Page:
Seeing all of the objects is great, but of little use if you cannot understand the relationships between the various components and identify what is important from all the noise. Some APM systems base their analysis and diagnostics on a sample of the ongoing transactions. With the highly transient nature of cloud applications and services, this method can miss crucial transactions that may hold the key to an investigation. Knowing what is happening to some users on some devices in some of the places some of the time is not good enough.

Fully-featured APM systems start collecting data right away, without having to add instrumentation manually to your applications or adjust configurations. Then they collect all of the data – all transactions for all users all the time, even as instances move from cloud instance to another. Auto-discovery is always watching, keeping track of code changes and ensuring that your data and analysis are always current. Detailed analyses can help verify service level agreements, both from you to your customers and from cloud service providers to you, and hold your vendors accountable to their commitments.

Monitor What Is Hiding in the Clouds

With a complete data set in your APM tool, you can look for issues and trends from various vantage points, including end user, device, server, app, and network. Performance graphs help developers isolate actual problems from noise, clearly emphasizing which transactions and methods are consuming most of an application’s time. Associating monetary values to transactions highlights the most financially impactful services, helping to better allocate DevOps resources.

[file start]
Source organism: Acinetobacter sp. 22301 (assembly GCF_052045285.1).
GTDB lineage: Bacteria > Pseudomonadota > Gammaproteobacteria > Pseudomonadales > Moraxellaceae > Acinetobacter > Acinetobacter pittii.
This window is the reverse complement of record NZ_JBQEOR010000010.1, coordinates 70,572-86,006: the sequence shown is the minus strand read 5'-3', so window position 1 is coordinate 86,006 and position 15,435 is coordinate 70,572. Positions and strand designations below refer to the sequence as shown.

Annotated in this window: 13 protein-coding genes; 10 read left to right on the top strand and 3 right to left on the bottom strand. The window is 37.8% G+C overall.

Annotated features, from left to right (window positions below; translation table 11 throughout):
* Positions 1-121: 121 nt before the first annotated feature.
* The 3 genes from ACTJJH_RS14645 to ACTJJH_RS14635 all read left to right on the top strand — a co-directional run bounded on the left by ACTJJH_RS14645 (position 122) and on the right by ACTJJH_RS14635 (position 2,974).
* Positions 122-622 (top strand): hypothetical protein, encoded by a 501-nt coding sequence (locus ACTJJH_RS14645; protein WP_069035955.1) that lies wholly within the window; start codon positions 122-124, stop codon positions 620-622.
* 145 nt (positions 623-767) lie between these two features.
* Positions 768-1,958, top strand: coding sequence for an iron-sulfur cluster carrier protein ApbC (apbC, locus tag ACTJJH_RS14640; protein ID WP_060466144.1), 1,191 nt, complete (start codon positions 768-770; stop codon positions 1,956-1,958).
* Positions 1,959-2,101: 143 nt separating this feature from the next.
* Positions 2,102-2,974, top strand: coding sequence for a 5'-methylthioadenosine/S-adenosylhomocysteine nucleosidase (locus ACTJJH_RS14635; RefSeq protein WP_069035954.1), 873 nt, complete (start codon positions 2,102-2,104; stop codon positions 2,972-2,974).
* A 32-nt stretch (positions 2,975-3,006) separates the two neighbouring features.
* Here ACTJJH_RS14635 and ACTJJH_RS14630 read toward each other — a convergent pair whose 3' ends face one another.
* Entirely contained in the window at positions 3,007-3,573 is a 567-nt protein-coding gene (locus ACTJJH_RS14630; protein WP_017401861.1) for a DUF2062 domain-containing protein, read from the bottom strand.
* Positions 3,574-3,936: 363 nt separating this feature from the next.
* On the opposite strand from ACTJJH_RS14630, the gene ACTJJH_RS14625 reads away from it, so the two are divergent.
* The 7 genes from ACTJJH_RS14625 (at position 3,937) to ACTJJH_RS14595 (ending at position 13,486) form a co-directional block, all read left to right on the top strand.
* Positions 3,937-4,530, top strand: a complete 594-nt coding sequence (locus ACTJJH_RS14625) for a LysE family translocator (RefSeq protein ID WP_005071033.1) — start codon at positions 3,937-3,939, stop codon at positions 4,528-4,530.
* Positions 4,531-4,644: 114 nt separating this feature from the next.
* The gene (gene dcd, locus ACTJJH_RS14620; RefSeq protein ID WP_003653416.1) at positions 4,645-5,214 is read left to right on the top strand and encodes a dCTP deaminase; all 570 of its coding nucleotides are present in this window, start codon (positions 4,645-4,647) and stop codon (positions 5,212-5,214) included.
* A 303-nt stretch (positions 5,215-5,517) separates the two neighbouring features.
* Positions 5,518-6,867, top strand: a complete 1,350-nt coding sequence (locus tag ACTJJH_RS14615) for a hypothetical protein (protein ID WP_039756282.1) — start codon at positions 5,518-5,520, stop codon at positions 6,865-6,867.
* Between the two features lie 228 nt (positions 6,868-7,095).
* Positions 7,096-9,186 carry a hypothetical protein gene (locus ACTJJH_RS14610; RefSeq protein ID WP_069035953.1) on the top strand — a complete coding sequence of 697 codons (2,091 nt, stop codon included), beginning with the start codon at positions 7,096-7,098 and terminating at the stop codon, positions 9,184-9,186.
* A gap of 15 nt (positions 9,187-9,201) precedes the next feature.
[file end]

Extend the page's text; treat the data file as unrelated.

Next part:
The Hertz application makes many remote calls to other modules and databases in the course of a car rental. The ability to trace each transaction means that they can clearly see which portion of the rental transaction is causing delays and immediately assign the issue to the correct team, whether it is in-house or a third party. Always having the dashboard up gives the project leader a live overview of application performance and helps focus efforts on overall digital performance and user satisfaction.

See the Whole Picture

Cloud and virtualization deliver their benefits by cutting operations and transactions into smaller and smaller slices. While this is great for flexibility, performance, and cost, it creates a highly fragmented environment for application monitoring. Effective APM tools collect all of the data necessary to rebuild the whole picture from these tiny parts. DevOps can identify problems much earlier in the product lifecycle, with more effective load testing and more detailed transaction traces. Cloud operations teams can proactively manage application performance of highly elastic and dynamic workloads. Modern APM tools are an essential part of your cloud services strategy, helping speed the development of high quality applications, effectively migrating them to the cloud, and ensuring an excellent digital experience for your customers.

About the Author

Gayle Levin is director of solutions marketing at Riverbed Technologies. Previously, she held product marketing and campaign roles at VMware, Oracle, and Splunk as well as several startups. Her interests lie in the impact of technology on the way we think and work today.